Research: 2018 – Ottawa (Ardolino)

Project Title:
Analysis of the innate lymphocyte landscape in prostate cancer.
Michele Ardolino, Ottawa Hospital Research Institute/University of Ottawa
I have a long-standing interest in the immune system and in the immune response to tumors. During my training, I have focused on how the immune response is kept in check by cell intrinsic and cell extrinsic mechanisms. My laboratory is currently investigating how to empower the immune system to fight tumors, with a particular emphasis on prostate cancer. During my career, I have published my results in high profile peer reviewed scientific journals and contributed to the preparation of several reviews. A Ride for Dad grant in 2017 was essential to generate data that were recently published in the Journal of Clinical Investigation (Hsu et al., 2018) and laid the bases to a funded CIHR application. We keep being interested in understanding the immune response in the prostate and are asking for support to generate preliminary data to dissect the role and functions of a new subsets of immunoregulatory cells, ILCs, in the prostate. Our established technical expertise allows us to confidently approach these in vivo studies as well as the cellular and molecular processes outlined in the proposal. I established my group only 2 years ago, and I built a team of very motivated and talented young researchers that I am leading with enthusiasm. Thanks to the excellent results obtained by my trainees, and the support and the network at the OHRI, I have presented my work in many international scientific meetings and I was invited to give talks in several Canadian Universities as a guest lecturer. Over the years I was always able to attract funding to cover my salary and I was able to secure grants to fund our research. I believe we have all the expertise and enthusiasm required to successfully carry out the proposed project.

Project Abstract:
The immune system is composed by a myriad of cells that have different roles in protecting the body against infections and cancer. In recent years, an increase understanding of the immune system has brought to the development of new cancer therapies that take advantage of the ability of the immune system to kill tumor cells. These immunotherapies have been successful in several tumor types, but not in prostate cancer. We believe that one reason why immunotherapy is not as effective in prostate cancer is that some immuneregulatory mechanisms are in place in the prostate that are currently not known. Here, we will analyze a population of immune cells, called innate lymphoid cells, that have been shown to have great immunomodulatory potential. By increasing our understanding of innate lymphoid cells in the prostate, we believe we will be able to design new and more effective immunotherapies for prostate cancer.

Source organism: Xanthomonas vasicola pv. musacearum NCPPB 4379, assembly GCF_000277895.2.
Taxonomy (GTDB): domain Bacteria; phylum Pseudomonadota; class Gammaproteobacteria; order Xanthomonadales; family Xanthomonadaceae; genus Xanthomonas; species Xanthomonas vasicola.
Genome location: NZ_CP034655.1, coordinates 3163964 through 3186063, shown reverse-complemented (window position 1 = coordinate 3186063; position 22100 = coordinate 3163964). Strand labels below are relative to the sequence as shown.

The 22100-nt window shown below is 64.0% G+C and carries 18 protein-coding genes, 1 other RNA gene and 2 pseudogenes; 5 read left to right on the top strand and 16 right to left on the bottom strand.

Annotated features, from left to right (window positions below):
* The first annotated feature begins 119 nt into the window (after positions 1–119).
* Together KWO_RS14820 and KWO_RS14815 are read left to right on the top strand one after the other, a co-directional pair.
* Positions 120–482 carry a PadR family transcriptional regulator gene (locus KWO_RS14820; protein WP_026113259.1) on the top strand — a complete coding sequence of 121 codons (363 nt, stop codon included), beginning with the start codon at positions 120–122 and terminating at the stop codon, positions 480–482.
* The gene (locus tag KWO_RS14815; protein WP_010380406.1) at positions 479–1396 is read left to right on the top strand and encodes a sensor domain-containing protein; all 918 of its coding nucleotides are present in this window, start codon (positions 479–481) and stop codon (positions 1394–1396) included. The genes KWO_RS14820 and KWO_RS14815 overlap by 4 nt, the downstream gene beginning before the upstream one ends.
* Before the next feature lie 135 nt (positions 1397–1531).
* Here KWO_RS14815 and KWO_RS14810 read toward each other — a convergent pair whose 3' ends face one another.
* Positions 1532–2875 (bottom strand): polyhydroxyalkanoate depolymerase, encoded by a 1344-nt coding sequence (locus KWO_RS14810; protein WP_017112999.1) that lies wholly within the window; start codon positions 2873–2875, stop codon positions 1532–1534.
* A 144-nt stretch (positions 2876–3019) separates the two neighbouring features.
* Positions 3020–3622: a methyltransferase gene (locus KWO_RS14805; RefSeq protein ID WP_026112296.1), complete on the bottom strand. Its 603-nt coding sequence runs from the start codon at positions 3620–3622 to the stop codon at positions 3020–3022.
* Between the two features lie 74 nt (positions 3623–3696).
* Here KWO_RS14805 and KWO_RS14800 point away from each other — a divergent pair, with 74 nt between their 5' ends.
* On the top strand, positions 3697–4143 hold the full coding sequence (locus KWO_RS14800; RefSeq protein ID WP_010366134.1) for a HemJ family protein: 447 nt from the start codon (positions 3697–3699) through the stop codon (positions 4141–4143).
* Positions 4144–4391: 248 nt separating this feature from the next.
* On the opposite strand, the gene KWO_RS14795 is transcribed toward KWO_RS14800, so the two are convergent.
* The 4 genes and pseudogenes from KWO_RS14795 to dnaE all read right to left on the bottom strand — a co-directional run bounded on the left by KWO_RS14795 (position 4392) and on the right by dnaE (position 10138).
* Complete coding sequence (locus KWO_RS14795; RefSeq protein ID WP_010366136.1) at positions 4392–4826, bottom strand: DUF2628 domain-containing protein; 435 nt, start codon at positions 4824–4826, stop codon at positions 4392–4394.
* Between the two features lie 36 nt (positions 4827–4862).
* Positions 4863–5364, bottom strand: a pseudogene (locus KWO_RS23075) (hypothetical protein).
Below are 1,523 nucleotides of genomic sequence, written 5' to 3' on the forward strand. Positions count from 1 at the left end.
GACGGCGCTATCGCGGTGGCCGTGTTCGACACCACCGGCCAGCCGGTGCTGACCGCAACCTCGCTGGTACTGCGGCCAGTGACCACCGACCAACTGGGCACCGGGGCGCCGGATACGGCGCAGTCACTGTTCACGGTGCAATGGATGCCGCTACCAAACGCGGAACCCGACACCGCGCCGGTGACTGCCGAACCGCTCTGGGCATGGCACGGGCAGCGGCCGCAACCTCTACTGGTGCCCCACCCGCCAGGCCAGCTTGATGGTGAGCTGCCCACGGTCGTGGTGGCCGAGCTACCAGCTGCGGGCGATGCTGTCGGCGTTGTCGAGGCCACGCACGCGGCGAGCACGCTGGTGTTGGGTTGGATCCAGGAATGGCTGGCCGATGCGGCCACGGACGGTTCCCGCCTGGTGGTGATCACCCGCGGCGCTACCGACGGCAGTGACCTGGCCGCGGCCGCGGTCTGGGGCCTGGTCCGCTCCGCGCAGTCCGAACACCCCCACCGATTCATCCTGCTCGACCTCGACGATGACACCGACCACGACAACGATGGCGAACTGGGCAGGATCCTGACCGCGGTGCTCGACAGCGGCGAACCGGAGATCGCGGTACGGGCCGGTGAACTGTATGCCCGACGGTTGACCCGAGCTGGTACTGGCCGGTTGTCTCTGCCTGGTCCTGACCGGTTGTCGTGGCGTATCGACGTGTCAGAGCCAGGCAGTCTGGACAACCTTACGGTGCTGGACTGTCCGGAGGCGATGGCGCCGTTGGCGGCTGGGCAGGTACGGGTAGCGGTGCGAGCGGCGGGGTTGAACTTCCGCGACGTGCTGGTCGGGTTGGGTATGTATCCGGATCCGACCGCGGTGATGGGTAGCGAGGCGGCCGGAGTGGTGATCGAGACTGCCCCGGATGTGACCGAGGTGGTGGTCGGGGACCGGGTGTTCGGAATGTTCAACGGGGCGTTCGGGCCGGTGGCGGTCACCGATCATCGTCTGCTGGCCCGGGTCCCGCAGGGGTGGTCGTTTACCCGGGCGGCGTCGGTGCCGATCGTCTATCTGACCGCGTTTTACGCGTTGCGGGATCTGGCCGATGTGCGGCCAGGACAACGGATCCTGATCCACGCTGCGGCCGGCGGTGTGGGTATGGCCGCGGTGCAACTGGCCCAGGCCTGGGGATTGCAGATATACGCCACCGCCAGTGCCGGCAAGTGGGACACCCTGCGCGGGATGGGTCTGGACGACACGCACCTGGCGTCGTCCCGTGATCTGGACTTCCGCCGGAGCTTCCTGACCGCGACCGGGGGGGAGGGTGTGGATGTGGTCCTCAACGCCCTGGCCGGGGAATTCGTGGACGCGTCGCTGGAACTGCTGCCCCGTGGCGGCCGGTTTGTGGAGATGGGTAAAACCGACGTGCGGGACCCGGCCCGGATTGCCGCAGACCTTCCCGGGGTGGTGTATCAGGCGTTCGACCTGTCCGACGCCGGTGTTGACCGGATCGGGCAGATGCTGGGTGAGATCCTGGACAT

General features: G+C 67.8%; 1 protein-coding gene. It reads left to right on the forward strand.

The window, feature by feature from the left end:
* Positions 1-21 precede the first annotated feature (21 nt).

Scientific Abstract:
Prostate cancer has been described as an immunologically cold tumor, with limited infiltration of effector cells, such as CD8 T cells and Natural Killer cells, and lack of potent anti-tumor inflammation. The reduced therapeutic efficacy of many forms of immunotherapy in prostate cancer, including checkpoint blockade and oncolytic virotherapy, has been partially attributed to the coldness of the prostate microenvironment. However, the mechanisms that regulate the immunological landscape of the prostate tumor environment are not entirely known. We hypothesize that a population of innate immune cells, namely innate lymphoid cells, plays a major role in regulating the inflammatory context in the prostate. Here, we will characterize the innate lymphoid cell populations in the prostate of mice injected or not with tumor cells, and in response to immunotherapy. We anticipate that the insights from this study will allow to begin a larger project with the goal to modulate the activity of innate lymphoid cells and potentiate immunotherapy.
Impact on prostate cancer patients:
The clinical implications of this project are two-fold: i) we will characterize new players of the immune response to prostate cancer; and,
ii) we will set the stage to ameliorate prostate cancer immunotherapy in future studies.